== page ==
“Rich Oppel, [former American-Statesman editor] is a vocal proponent of watchdog reporting focused on city hall, and when features similar to “Statesman Watch” started popping up in newspapers around the country, he insisted we start one, too. Lisheron has developed it into a worthwhile franchise,” says Fred Zipp, American-Statesman editor. “My impression is that it has developed decent name I.D. and a following among readers.”

News 8 (Time-Warner) is making an investigative unit a goal. “I am working to get one started perhaps next year,” said Kevin Benz, news director and acting station manager. “I believe it’s a key component of our community mission. We’re 10 years old now and I think we’ve got the chops to handle it.”

Viewers/readers/consumers/users of media always ask for more, not less, real investigative reporting instead of superficial, short sound-bite stories. “Big J” journalists in traditional media still strive for it despite economic odds. Alternative media such as blogs and efforts
www.austinpost.org and the promise of the Texas Tribune may be the places they will find it in the future.

© Jim McNabb, 2009


Anonymous said...

I worked with Chris Coffey in Chamapign Il, He is a great journalist and will land on his feet.

Chris is a great person!
Shane Deitert

Chuck said...

Without competent, responsible investigative journalists, corruption can only flourish. In my market there is scant investigative journalism as all the major media outlets have laid-off or cutback. Now I read where AFTRA is dealing with the MMJ, the Multimedia Journalist who not only has to report news but they also have to shoot, handle audio and edit the packages as well.

I'm all for developing ways to save money and increase workflow efficiencies for TV news operations. But today's business model is less about serving the public convenience and necessity and more about making a profit by staff rollbacks and replacing experienced journalists with cheaper newbies.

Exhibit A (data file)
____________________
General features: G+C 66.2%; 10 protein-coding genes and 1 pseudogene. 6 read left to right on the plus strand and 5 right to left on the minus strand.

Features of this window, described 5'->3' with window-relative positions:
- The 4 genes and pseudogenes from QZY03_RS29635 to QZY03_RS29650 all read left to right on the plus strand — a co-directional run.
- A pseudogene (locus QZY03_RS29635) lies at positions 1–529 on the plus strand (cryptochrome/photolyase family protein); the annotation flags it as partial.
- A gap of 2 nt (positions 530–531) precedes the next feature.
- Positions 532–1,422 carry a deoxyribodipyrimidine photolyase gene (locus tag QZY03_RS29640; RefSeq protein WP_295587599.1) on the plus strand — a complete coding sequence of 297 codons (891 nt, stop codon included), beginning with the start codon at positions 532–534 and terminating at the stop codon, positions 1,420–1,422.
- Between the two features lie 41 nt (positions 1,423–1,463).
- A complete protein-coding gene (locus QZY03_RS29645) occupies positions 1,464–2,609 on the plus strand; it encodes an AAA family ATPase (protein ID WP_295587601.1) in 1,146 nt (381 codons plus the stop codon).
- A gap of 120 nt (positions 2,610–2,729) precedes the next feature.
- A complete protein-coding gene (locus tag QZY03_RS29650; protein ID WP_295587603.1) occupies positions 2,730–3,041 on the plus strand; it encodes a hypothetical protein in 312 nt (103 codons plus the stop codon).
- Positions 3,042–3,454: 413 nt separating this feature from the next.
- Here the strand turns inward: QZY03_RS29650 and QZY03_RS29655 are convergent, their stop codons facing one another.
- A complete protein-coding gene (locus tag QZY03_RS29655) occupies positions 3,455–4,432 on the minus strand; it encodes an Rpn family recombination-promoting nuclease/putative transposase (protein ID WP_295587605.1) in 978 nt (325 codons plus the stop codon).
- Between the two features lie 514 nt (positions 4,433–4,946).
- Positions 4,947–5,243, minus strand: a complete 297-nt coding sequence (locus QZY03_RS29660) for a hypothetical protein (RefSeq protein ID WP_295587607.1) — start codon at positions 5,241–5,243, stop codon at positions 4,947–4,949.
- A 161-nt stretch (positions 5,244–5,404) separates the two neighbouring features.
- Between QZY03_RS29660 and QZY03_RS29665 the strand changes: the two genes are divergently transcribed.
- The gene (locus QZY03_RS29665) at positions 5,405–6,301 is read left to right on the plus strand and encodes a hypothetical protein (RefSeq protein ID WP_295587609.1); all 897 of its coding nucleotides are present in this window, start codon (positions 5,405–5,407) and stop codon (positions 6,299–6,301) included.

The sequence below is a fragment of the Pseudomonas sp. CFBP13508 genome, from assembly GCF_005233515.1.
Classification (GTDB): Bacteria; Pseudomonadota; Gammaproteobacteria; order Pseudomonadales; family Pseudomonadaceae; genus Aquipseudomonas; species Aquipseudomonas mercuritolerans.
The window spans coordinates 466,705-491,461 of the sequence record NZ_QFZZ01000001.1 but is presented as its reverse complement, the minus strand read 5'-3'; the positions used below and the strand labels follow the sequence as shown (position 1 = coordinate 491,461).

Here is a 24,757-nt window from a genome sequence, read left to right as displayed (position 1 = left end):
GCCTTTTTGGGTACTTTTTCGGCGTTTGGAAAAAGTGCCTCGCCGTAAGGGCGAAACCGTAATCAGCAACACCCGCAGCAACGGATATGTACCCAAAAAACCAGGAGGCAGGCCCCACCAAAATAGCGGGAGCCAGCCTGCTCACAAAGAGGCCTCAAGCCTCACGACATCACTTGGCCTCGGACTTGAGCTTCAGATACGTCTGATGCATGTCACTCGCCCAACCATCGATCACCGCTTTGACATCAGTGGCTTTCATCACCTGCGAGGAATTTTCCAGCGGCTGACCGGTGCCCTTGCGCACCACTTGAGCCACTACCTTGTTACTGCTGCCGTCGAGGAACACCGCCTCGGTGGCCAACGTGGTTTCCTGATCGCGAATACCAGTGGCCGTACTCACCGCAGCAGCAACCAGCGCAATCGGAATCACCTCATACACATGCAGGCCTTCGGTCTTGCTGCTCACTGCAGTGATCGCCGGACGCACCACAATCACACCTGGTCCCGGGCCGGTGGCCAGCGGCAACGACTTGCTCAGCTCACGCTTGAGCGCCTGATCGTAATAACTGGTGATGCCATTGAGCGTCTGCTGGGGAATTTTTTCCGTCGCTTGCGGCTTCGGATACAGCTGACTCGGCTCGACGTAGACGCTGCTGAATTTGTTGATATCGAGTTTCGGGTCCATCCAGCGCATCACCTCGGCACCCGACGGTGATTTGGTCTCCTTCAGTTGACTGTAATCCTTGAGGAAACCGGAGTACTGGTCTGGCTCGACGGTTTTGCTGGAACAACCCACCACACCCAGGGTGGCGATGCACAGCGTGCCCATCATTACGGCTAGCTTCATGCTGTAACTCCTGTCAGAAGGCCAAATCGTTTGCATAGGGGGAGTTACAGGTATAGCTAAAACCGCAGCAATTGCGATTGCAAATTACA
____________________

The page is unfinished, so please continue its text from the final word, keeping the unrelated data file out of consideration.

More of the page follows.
If no one can take the time to connect the dots, then corruption will flourish. Today's TV News = fast food prepared by anxious people. News is fast becoming just another casualty by the misguided notion that money will be saved and tomorrow will be a better day.

Anonymous said...

I worked at a shop that proclaimed itself an "On Your Side" station. 3 PT and 1 FT talent, 1 exec prod, 1 assoc prod, and 2 photog positions were added to handle the newly created department. One of the PT'ers focused exclusively on consumer news and re-voiced the Consumer Reports franchise. The other 2 PT'ers and the FT'er did investigative pieces on govt. waste, corruption, rip-offs, etc.

These stories would take an enormous amount of time to research, investigate, produce, and edit before being run by a legal team and hitting the air. it took a lot of resources to make it happen.

They stuck with it for the first 18 months, then came word that the unit was taking up TOO much resources, and needed to turn stories faster. Then one of the PT'ers was taken away and moved to GA reporting. What started out as a strong committed project to deliver high quality, true investigative stories was de-balled into a unit one step barely above the regular reporting pool. The irony is the station still hangs it's hat on the "On Your Side" moniker, but no longer provides the tools to really get it done right.

Anonymous said...

Anyone ever notice how effective the threat, "I'm gonna call Channel so and so", use to be? News is in danger of losing that very positive watchdog role.
Why is FIA research, video stake outs, and dumpster rummaging any more expensive than any other coverage?
I suppose cultural pressure has made investigative journalism on par with hippies flipping cars over the war. It's just not "clean cut".
Guess what, there's still a LOT wrong out there...